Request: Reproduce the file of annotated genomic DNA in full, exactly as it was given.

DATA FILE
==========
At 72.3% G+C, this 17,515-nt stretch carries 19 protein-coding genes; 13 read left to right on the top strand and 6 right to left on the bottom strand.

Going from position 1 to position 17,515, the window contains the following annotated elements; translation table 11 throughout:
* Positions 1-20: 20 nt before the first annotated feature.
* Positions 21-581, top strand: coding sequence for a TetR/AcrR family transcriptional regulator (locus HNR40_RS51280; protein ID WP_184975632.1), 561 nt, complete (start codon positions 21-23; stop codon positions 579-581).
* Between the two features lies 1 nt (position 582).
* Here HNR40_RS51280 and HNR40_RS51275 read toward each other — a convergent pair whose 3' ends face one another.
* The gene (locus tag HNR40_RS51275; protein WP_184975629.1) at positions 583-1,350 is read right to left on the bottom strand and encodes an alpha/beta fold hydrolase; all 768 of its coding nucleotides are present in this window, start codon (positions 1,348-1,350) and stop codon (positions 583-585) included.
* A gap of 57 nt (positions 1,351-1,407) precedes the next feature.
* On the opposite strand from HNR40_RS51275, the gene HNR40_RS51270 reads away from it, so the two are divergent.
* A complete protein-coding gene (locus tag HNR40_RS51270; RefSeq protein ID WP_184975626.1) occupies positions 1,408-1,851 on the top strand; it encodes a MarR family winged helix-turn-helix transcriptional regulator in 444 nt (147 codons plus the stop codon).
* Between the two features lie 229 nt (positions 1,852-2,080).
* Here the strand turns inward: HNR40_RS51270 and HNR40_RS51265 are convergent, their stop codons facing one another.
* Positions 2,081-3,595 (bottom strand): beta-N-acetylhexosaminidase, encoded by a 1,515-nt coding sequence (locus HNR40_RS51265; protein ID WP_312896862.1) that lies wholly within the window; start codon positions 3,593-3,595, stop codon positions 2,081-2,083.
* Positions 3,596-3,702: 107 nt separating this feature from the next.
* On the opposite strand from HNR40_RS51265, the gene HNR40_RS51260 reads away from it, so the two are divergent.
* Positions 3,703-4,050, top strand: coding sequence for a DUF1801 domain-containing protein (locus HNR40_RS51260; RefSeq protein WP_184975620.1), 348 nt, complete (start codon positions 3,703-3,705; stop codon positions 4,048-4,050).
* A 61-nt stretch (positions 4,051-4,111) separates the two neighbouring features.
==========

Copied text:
At 72.3% G+C, this 17,515-nt stretch carries 19 protein-coding genes; 13 read left to right on the top strand and 6 right to left on the bottom strand.

Going from position 1 to position 17,515, the window contains the following annotated elements; translation table 11 throughout:
* Positions 1-20: 20 nt before the first annotated feature.
* Positions 21-581, top strand: coding sequence for a TetR/AcrR family transcriptional regulator (locus HNR40_RS51280; protein ID WP_184975632.1), 561 nt, complete (start codon positions 21-23; stop codon positions 579-581).
* Between the two features lies 1 nt (position 582).
* Here HNR40_RS51280 and HNR40_RS51275 read toward each other — a convergent pair whose 3' ends face one another.
* The gene (locus tag HNR40_RS51275; protein WP_184975629.1) at positions 583-1,350 is read right to left on the bottom strand and encodes an alpha/beta fold hydrolase; all 768 of its coding nucleotides are present in this window, start codon (positions 1,348-1,350) and stop codon (positions 583-585) included.
* A gap of 57 nt (positions 1,351-1,407) precedes the next feature.
* On the opposite strand from HNR40_RS51275, the gene HNR40_RS51270 reads away from it, so the two are divergent.
* A complete protein-coding gene (locus tag HNR40_RS51270; RefSeq protein ID WP_184975626.1) occupies positions 1,408-1,851 on the top strand; it encodes a MarR family winged helix-turn-helix transcriptional regulator in 444 nt (147 codons plus the stop codon).
* Between the two features lie 229 nt (positions 1,852-2,080).
* Here the strand turns inward: HNR40_RS51270 and HNR40_RS51265 are convergent, their stop codons facing one another.
* Positions 2,081-3,595 (bottom strand): beta-N-acetylhexosaminidase, encoded by a 1,515-nt coding sequence (locus HNR40_RS51265; protein ID WP_312896862.1) that lies wholly within the window; start codon positions 3,593-3,595, stop codon positions 2,081-2,083.
* Positions 3,596-3,702: 107 nt separating this feature from the next.
* On the opposite strand from HNR40_RS51265, the gene HNR40_RS51260 reads away from it, so the two are divergent.
* Positions 3,703-4,050, top strand: coding sequence for a DUF1801 domain-containing protein (locus HNR40_RS51260; RefSeq protein WP_184975620.1), 348 nt, complete (start codon positions 3,703-3,705; stop codon positions 4,048-4,050).
* A 61-nt stretch (positions 4,051-4,111) separates the two neighbouring features.